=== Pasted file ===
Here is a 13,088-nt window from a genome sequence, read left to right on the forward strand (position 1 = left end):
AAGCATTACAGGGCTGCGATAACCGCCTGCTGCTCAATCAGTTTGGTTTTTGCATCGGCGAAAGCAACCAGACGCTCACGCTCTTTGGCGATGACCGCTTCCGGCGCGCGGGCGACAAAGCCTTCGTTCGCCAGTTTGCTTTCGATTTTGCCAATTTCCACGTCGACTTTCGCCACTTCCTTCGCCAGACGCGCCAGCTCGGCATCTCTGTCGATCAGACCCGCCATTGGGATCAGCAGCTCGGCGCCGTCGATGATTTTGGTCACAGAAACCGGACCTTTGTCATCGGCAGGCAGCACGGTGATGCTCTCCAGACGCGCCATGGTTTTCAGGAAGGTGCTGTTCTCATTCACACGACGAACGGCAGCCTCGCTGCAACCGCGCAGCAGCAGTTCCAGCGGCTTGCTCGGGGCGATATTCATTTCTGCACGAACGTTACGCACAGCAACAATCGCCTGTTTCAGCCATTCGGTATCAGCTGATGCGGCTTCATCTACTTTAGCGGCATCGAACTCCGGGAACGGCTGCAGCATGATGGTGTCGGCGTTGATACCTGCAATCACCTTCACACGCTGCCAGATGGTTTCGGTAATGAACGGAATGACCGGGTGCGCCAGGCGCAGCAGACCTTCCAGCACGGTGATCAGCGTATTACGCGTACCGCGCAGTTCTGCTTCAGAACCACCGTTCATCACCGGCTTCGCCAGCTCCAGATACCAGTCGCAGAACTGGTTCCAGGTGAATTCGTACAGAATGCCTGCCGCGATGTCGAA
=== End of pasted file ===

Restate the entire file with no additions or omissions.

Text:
Here is a 13,088-nt window from a genome sequence, read left to right on the forward strand (position 1 = left end):
AAGCATTACAGGGCTGCGATAACCGCCTGCTGCTCAATCAGTTTGGTTTTTGCATCGGCGAAAGCAACCAGACGCTCACGCTCTTTGGCGATGACCGCTTCCGGCGCGCGGGCGACAAAGCCTTCGTTCGCCAGTTTGCTTTCGATTTTGCCAATTTCCACGTCGACTTTCGCCACTTCCTTCGCCAGACGCGCCAGCTCGGCATCTCTGTCGATCAGACCCGCCATTGGGATCAGCAGCTCGGCGCCGTCGATGATTTTGGTCACAGAAACCGGACCTTTGTCATCGGCAGGCAGCACGGTGATGCTCTCCAGACGCGCCATGGTTTTCAGGAAGGTGCTGTTCTCATTCACACGACGAACGGCAGCCTCGCTGCAACCGCGCAGCAGCAGTTCCAGCGGCTTGCTCGGGGCGATATTCATTTCTGCACGAACGTTACGCACAGCAACAATCGCCTGTTTCAGCCATTCGGTATCAGCTGATGCGGCTTCATCTACTTTAGCGGCATCGAACTCCGGGAACGGCTGCAGCATGATGGTGTCGGCGTTGATACCTGCAATCACCTTCACACGCTGCCAGATGGTTTCGGTAATGAACGGAATGACCGGGTGCGCCAGGCGCAGCAGACCTTCCAGCACGGTGATCAGCGTATTACGCGTACCGCGCAGTTCTGCTTCAGAACCACCGTTCATCACCGGCTTCGCCAGCTCCAGATACCAGTCGCAGAACTGGTTCCAGGTGAATTCGTACAGAATGCCTGCCGCGATGTCGAA